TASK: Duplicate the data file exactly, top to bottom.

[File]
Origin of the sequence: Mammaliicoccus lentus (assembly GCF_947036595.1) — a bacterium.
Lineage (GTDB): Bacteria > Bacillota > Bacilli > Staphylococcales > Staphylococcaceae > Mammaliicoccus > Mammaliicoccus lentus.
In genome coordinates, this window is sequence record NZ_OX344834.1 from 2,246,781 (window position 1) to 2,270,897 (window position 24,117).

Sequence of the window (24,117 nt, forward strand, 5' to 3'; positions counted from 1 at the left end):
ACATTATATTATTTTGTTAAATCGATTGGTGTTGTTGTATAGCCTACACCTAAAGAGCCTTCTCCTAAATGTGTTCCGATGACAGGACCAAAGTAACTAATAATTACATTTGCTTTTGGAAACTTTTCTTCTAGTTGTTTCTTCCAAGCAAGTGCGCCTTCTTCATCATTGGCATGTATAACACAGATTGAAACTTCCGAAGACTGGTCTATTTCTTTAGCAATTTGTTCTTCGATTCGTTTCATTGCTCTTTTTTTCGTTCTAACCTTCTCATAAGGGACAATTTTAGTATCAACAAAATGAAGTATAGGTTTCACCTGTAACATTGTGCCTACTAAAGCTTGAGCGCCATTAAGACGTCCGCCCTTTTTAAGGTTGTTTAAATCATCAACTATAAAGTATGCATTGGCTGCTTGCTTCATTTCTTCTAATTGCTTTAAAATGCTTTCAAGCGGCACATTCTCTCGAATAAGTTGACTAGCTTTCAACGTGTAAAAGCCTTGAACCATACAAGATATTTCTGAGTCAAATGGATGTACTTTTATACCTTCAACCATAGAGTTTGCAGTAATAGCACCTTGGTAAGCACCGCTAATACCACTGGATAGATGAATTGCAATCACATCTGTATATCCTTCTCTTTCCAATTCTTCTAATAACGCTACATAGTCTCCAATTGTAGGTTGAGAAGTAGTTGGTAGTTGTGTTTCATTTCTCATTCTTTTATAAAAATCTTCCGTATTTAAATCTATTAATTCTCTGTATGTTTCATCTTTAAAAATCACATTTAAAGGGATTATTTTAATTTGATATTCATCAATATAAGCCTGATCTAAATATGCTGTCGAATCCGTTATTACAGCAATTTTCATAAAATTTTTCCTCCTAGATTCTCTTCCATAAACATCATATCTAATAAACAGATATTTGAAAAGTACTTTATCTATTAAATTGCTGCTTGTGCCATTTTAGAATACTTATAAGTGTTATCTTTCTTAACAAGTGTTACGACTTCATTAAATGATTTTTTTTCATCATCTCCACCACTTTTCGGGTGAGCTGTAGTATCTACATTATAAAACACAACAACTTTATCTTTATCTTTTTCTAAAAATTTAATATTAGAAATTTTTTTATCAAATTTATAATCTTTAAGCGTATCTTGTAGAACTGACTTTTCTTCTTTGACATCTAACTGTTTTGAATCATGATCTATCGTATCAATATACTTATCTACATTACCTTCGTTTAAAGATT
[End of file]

Origin of the sequence: Mammaliicoccus lentus (assembly GCF_947036595.1) — a bacterium.
Lineage (GTDB): Bacteria > Bacillota > Bacilli > Staphylococcales > Staphylococcaceae > Mammaliicoccus > Mammaliicoccus lentus.
In genome coordinates, this window is sequence record NZ_OX344834.1 from 2,246,781 (window position 1) to 2,270,897 (window position 24,117).

Sequence of the window (24,117 nt, forward strand, 5' to 3'; positions counted from 1 at the left end):
ACATTATATTATTTTGTTAAATCGATTGGTGTTGTTGTATAGCCTACACCTAAAGAGCCTTCTCCTAAATGTGTTCCGATGACAGGACCAAAGTAACTAATAATTACATTTGCTTTTGGAAACTTTTCTTCTAGTTGTTTCTTCCAAGCAAGTGCGCCTTCTTCATCATTGGCATGTATAACACAGATTGAAACTTCCGAAGACTGGTCTATTTCTTTAGCAATTTGTTCTTCGATTCGTTTCATTGCTCTTTTTTTCGTTCTAACCTTCTCATAAGGGACAATTTTAGTATCAACAAAATGAAGTATAGGTTTCACCTGTAACATTGTGCCTACTAAAGCTTGAGCGCCATTAAGACGTCCGCCCTTTTTAAGGTTGTTTAAATCATCAACTATAAAGTATGCATTGGCTGCTTGCTTCATTTCTTCTAATTGCTTTAAAATGCTTTCAAGCGGCACATTCTCTCGAATAAGTTGACTAGCTTTCAACGTGTAAAAGCCTTGAACCATACAAGATATTTCTGAGTCAAATGGATGTACTTTTATACCTTCAACCATAGAGTTTGCAGTAATAGCACCTTGGTAAGCACCGCTAATACCACTGGATAGATGAATTGCAATCACATCTGTATATCCTTCTCTTTCCAATTCTTCTAATAACGCTACATAGTCTCCAATTGTAGGTTGAGAAGTAGTTGGTAGTTGTGTTTCATTTCTCATTCTTTTATAAAAATCTTCCGTATTTAAATCTATTAATTCTCTGTATGTTTCATCTTTAAAAATCACATTTAAAGGGATTATTTTAATTTGATATTCATCAATATAAGCCTGATCTAAATATGCTGTCGAATCCGTTATTACAGCAATTTTCATAAAATTTTTCCTCCTAGATTCTCTTCCATAAACATCATATCTAATAAACAGATATTTGAAAAGTACTTTATCTATTAAATTGCTGCTTGTGCCATTTTAGAATACTTATAAGTGTTATCTTTCTTAACAAGTGTTACGACTTCATTAAATGATTTTTTTTCATCATCTCCACCACTTTTCGGGTGAGCTGTAGTATCTACATTATAAAACACAACAACTTTATCTTTATCTTTTTCTAAAAATTTAATATTAGAAATTTTTTTATCAAATTTATAATCTTTAAGCGTATCTTGTAGAACTGACTTTTCTTCTTTGACATCTAACTGTTTTGAATCATGATCTATCGTATCAATATACTTATCTACATTACCTTCGTTTAAAGATT